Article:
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(Slate)   New book calmly, rationally deconstructs the moral bankruptcy of self-congratulatory foodies and how they destroyed gourmet dining in America   (slate.com) divider line 138
    More: Obvious, Tom Colicchio, moral bankruptcy, Robert Pearlman, vinaigrette, restaurants  
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5455 clicks; posted to Entertainment » on 03 May 2013 at 2:08 PM (1 year ago)   |  Favorite    |   share:  Share on Twitter share via Email Share on Facebook   more»



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2013-05-03 02:04:05 PM
The smug is strong with this one.
 
2013-05-03 02:06:40 PM
Today, no self-respecting chef would dream of putting "Grenouille Provencale" or "Sole Anglaise" on his menu without also telling you how those frogs were pampered and where that sole was line-caught.

Stopped reading right there. Not interested in someone who 1) thinks that real life is a Portlandia episode and 2) thinks overfishing is a joke
 
2013-05-03 02:09:26 PM
I went to an upscale foodie all organic type place the other day. It absolutely sucked. It was also anywhere between 50-100% more expensive than it should have been depending on the dish.
 
2013-05-03 02:13:28 PM

what_now: Today, no self-respecting chef would dream of putting "Grenouille Provencale" or "Sole Anglaise" on his menu without also telling you how those frogs were pampered and where that sole was line-caught.

Stopped reading right there. Not interested in someone who 1) thinks that real life is a Portlandia episode and 2) thinks overfishing is a joke



Art imitates life.
 
2013-05-03 02:13:41 PM
good job going to a couple of restaurants that pride themselves on the effort the put into sourcing their food and then conflating that with the entire restaurant industry.
 
2013-05-03 02:16:28 PM
As a recreational Striped Bass fisherman I'd would welcome Alison Pearlman to come up to Boston and I can point out the beaches where migratory fish would blitz on every day during the Summer and now are nowhere to be found.

Yes, you dumb twunt, it's imperative that people demonstrate some level of knowledge and ethics in the business they conduct.
 
2013-05-03 02:16:53 PM
or, you could go eat in new orleans, where talent in the kitchen is king.  oh yeah, and good ingredients too.  of course, i guess by her standard, the people of new orleans have been hipster foodie douchebags since the turn of the 18th century.
 
2013-05-03 02:17:10 PM
So no Golden Corral then?
 
2013-05-03 02:17:52 PM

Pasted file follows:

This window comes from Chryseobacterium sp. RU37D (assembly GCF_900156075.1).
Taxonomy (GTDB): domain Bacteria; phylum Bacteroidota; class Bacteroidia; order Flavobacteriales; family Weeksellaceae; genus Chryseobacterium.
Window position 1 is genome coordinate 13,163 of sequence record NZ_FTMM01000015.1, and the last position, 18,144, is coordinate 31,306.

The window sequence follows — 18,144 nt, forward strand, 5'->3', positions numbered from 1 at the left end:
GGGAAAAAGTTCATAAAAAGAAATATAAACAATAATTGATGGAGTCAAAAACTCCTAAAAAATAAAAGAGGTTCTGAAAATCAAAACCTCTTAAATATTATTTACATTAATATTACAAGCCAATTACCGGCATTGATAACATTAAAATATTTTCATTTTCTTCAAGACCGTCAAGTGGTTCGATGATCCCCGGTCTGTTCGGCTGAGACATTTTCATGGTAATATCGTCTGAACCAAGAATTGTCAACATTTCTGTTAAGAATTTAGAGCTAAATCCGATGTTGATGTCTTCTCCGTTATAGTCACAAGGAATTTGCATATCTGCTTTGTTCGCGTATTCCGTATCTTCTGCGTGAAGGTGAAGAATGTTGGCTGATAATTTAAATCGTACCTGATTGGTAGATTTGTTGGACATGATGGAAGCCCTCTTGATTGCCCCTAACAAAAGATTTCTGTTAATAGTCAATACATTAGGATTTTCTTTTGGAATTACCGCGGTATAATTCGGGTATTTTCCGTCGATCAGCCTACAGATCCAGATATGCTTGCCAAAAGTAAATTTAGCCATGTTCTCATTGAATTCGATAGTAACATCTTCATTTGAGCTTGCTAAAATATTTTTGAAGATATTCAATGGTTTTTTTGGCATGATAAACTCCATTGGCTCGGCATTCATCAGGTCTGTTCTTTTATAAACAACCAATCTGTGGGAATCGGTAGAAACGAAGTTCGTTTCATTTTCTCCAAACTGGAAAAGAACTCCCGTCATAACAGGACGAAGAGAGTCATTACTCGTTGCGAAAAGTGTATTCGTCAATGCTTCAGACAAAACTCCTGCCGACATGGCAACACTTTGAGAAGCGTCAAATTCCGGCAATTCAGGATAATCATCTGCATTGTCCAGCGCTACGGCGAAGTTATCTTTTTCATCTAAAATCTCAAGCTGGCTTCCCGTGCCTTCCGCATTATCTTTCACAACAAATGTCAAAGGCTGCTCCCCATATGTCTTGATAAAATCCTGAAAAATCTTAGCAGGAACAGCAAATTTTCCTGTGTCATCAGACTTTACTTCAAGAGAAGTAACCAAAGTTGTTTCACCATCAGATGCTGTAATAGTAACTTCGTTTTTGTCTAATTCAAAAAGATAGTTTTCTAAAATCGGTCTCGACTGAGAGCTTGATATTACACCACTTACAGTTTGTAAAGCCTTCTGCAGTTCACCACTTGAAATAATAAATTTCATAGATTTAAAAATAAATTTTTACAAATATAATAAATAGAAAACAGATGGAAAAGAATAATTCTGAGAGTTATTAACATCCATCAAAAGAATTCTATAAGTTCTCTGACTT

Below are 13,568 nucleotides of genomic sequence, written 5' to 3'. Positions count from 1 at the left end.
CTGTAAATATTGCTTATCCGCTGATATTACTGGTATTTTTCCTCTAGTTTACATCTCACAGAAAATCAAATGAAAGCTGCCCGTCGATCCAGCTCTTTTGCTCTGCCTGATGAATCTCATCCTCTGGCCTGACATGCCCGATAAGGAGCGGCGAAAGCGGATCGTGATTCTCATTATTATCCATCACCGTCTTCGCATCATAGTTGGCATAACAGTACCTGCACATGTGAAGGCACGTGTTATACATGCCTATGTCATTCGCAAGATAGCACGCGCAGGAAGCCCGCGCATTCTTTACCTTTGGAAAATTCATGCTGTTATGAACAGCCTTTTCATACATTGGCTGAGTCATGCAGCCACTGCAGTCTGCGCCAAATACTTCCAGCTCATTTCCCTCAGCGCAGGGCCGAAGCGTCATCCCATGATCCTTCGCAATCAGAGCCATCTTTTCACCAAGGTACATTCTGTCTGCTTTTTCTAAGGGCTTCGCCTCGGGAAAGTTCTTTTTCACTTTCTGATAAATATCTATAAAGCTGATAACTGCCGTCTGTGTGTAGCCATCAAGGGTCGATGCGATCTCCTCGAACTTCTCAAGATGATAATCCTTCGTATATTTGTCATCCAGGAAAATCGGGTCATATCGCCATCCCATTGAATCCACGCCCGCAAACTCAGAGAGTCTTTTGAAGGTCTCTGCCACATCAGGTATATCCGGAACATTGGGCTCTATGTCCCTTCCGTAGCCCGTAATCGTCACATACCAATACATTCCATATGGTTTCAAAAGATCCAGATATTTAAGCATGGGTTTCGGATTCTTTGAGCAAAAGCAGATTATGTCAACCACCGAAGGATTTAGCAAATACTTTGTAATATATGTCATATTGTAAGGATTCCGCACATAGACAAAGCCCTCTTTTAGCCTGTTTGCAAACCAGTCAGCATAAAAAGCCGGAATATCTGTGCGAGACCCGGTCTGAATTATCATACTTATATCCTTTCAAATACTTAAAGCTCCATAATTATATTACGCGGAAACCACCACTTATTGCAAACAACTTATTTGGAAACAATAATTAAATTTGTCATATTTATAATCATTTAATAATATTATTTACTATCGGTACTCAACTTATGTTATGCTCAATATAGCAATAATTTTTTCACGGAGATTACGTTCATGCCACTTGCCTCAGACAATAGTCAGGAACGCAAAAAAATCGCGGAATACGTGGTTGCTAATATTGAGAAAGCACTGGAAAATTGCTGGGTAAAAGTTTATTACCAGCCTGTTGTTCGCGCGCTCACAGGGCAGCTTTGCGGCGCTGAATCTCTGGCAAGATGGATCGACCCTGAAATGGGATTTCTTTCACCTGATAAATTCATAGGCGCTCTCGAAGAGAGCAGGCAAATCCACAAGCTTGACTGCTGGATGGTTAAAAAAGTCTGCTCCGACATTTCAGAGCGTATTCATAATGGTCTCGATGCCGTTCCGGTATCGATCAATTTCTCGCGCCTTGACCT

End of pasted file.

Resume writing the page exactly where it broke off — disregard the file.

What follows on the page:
The antidote to "foodies":  baylorlariat.com
 
2013-05-03 02:21:09 PM
Can we all agree that sustainable fishing is good, but people who take pictures of their plates are douchebags?
 
2013-05-03 02:21:29 PM
I'm as happy with a perfectly prepared steak at Sizzler as I am with a juicy hamburger at Lunchbox Laboratory. While the ingredients are important to me, they are only important as ingredients and not as the final meal.

She's complaining about the ingredients being presented as part of the meal. Butternut squash sourced from an Amish family in Connecticut. Line-caught bluefin tuna from the Indian ocean. Beef from Kobe stock, raised under the strictest organic regime in Oklahoma. It's all bullshiat unless the food tastes great.

So, I guess I'm agreeing with the author. It's the meal, stupid.
 
2013-05-03 02:22:58 PM
Made with carefully selected vocabulary and crafted with great attention to detail, yet ultimately heavy-handed, served in over-generous portions. Overall, an unsatisfying rant. 2/5 Stars
 
2013-05-03 02:28:05 PM

Wendy's Chili: Can we all agree that sustainable fishing is good, but people who take pictures of their plates are douchebags?


And when the size zero hipster chicks do it, all we think is "this is the food I'm going to throw up later".
 
2013-05-03 02:29:38 PM
Fark foodies. Farking douche-nozzles.
 
2013-05-03 02:30:42 PM

what_now: Today, no self-respecting chef would dream of putting "Grenouille Provencale" or "Sole Anglaise" on his menu without also telling you how those frogs were pampered and where that sole was line-caught.

Stopped reading right there. Not interested in someone who 1) thinks that real life is a Portlandia episode and 2) thinks overfishing is a joke


You stopped reading there? Then you missed when the author prefaced "obesity epidemic" with the cute little turn of phrase, "so-called." It was adorable. Your loss.